Amylin is a pancreatic hormone co-released with insulin in response to food intake . It lowers serum glucose by reducing glycogen release and may have a direct role in trigeminal nerve sensitisation, since it shares a substantial amino acid similarity to CGRP . Both amylin and CGRP can bind to theAMY1 receptor which is located throughout the trigeminovascular system . It has also been shown to be present in elevated concentrations in migraine patients . Moreover, a recent provocation study demonstrated that infusion of the amylin analogue Pramlintide, induced migraine attack in migraine without aura patients . Similar studies in mice also indicated sensitisation following amylin infusion by decreasing Von Frey thresholds and increasing aversion of bright light, particularly in female mice . Squint-detecting assays, used as an automated measure of grimacing and pain, also detected increased squinting in female mice following amylin injection .
Whilst CGRP has become a popular target for migraine therapeutics, the therapeutic potentials of amylin antagonism have not yet been fully explored. Pramlintide, an amylin receptor agonist, is currently licensed for diabetes in the United States . It may be important to consider headache as a side effect in diabetic patients, since its off-target effects may include activation of the trigeminovascular system.
The pathophysiology of migraine is evolving and may also feature mitochondrial and metabolic deficits. Moreover, migraine is prevalent in those with mitochondrial disorders and structural and biochemical impairments in electron transfer chain have been identified in migraineurs . Interesting, CGRP a major nociceptive peptide involved in migraine demonstrates a reciprocal relationship with multiple metabolic pathways including glucose and lipid utilisation. It is still uncertain as to whether metabolic deficits result in excessive CGRP-mediated nociception or vice versa. Attributing metabolic perturbations exclusively to migraine may be difficult, since common migraine comorbidities also feature some metabolic alterations such as obesity and depression . However, both clinical and in vivo evidence suggests that an imbalance between energetic demand and supply may contribute towards migraine pathology. Therefore, perturbation of metabolic pathways which exacerbate this imbalance may be the basis for the metabolic component of migraine.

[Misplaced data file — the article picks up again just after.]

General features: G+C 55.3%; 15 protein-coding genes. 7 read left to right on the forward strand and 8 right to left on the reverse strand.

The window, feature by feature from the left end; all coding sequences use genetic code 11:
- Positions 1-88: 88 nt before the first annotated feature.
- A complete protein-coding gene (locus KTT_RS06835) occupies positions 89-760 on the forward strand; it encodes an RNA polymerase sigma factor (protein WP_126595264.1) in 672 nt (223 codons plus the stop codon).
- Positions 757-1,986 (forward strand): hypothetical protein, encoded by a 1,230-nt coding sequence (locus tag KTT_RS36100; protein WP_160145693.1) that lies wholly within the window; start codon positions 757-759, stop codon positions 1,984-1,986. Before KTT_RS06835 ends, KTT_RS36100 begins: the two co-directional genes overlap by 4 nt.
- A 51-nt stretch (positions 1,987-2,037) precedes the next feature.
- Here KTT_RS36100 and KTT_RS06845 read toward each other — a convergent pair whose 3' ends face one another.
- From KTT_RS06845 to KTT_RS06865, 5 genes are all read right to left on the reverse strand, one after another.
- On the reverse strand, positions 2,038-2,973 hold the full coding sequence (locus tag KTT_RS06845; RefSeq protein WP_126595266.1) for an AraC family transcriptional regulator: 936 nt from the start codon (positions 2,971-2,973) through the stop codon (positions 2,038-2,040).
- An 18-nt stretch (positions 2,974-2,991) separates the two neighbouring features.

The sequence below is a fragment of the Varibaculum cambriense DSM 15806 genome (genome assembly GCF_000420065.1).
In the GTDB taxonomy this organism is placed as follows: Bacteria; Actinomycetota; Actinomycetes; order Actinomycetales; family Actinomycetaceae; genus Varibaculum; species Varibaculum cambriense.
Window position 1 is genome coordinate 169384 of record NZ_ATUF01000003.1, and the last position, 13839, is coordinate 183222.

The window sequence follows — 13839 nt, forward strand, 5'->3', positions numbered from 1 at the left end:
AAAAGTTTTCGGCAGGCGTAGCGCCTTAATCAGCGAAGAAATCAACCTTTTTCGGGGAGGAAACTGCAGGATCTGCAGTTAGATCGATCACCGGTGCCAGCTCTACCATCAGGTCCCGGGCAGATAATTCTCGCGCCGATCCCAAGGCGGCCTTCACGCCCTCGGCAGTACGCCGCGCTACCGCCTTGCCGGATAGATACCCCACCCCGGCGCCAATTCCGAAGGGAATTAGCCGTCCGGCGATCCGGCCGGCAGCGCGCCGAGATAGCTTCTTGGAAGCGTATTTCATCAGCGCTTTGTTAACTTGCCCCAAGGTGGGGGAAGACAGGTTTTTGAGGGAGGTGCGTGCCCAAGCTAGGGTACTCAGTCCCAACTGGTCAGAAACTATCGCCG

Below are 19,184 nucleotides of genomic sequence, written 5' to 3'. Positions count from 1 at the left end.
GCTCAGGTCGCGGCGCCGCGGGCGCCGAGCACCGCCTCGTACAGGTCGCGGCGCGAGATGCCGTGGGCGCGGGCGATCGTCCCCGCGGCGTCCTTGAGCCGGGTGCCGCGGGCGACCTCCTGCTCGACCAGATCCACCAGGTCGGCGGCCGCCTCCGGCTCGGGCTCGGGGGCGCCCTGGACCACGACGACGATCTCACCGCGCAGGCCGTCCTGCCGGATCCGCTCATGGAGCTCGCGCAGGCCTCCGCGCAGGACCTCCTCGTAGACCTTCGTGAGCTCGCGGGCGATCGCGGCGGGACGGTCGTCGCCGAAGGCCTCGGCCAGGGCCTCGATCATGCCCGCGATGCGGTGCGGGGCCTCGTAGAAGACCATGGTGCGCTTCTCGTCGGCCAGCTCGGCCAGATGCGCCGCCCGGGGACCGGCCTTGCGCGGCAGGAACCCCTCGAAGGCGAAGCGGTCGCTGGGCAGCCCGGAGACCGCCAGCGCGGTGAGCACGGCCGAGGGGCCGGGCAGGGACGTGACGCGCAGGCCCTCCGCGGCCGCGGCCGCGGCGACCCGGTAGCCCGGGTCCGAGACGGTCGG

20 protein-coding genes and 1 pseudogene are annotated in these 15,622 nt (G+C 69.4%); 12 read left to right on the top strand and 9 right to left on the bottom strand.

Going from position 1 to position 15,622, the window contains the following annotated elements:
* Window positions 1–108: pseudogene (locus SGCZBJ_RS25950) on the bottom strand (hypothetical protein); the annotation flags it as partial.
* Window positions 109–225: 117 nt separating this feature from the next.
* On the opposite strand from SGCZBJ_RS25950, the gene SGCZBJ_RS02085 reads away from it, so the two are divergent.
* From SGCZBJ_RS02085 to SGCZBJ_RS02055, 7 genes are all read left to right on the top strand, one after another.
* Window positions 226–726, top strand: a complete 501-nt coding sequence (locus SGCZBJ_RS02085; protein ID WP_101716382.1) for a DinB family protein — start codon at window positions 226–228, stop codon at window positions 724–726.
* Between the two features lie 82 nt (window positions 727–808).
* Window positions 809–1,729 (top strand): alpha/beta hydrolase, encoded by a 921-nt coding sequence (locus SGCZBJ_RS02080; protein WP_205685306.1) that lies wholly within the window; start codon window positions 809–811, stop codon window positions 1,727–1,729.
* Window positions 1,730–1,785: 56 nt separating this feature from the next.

Availability of data and materials
Phosphorus magnetic resonance spectroscopy
Fluorodeoxyglucose PET (18F-FDG PET)
Amylin type 1
Calcitonin gene related peptide
Cortical spreading depression
- FADH2 :
Flavin adenine dinucleotide
Low density lipoproteins
Magnetic resonance spectroscopy
Nicotinamide adenine dinucleotide
Tumour necrosis factor alpha
Transient receptor potential
Transient Receptor Potential Cation Channel Subfamily V Member 1
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O.G is funded by a Brain Research UK PhD studentship. G.T reports funding from Dutch Brain Foundation, Dutch Research Council. GGL is supported by a Wellcome Trust Senior Fellowship (104612/Z/14/Z), A.J.S was funded by a National Institute for Health Research (NIHR) clinician scientist fellowship (NIHR-CS-011–028) and the Medical Research Council, UK (MR/K015184/1) for the duration of the study. A.J.S is funded by a Sir Jules Thorn Award for Biomedical Science.
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O.G reports scientific consultancy fees from Invex therapeutics. G.T reports consultancy fees Novartis, Teva, Allergan, Lilly, Lundbeck, royalties from the Dutch Neurology Handbook, other from CGRP Education and Research Forum and presenter for webinars with Springer Media, Mednet, Ashfield MedComms, Remedica, Cygnea. S.P reports other Invex Therapeutics, other Heidelberg engineering; other from Chugai-Roche Ltd, other from Janssen, other from Allergan, other from Santen, other from Roche, other from Neurodiem, outside the submitted work. A.J.S reports consulting fees and stockholding with Invex therapeutics, during the conduct of the study. Other from Allergan, Amgen, Novartis and Cheisi All other authors declare no competing interests.
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Grech, O., Sassani, M., Terwindt, G. et al. Alterations in metabolic flux in migraine and the translational relevance. J Headache Pain 23, 127 (2022). https://doi.org/10.1186/s10194-022-01494-w